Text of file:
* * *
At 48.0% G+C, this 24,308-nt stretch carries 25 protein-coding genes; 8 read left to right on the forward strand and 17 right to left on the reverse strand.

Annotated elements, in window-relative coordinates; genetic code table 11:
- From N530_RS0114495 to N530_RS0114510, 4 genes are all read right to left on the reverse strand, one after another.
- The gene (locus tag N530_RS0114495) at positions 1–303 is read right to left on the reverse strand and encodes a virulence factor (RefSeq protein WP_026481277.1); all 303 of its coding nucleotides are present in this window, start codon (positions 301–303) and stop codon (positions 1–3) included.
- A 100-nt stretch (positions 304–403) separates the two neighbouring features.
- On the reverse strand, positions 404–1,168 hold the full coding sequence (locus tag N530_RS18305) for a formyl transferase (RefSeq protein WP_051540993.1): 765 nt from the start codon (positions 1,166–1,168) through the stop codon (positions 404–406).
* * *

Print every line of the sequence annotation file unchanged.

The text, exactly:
At 48.0% G+C, this 24,308-nt stretch carries 25 protein-coding genes; 8 read left to right on the forward strand and 17 right to left on the reverse strand.

Annotated elements, in window-relative coordinates; genetic code table 11:
- From N530_RS0114495 to N530_RS0114510, 4 genes are all read right to left on the reverse strand, one after another.
- The gene (locus tag N530_RS0114495) at positions 1–303 is read right to left on the reverse strand and encodes a virulence factor (RefSeq protein WP_026481277.1); all 303 of its coding nucleotides are present in this window, start codon (positions 301–303) and stop codon (positions 1–3) included.
- A 100-nt stretch (positions 304–403) separates the two neighbouring features.
- On the reverse strand, positions 404–1,168 hold the full coding sequence (locus tag N530_RS18305) for a formyl transferase (RefSeq protein WP_051540993.1): 765 nt from the start codon (positions 1,166–1,168) through the stop codon (positions 404–406).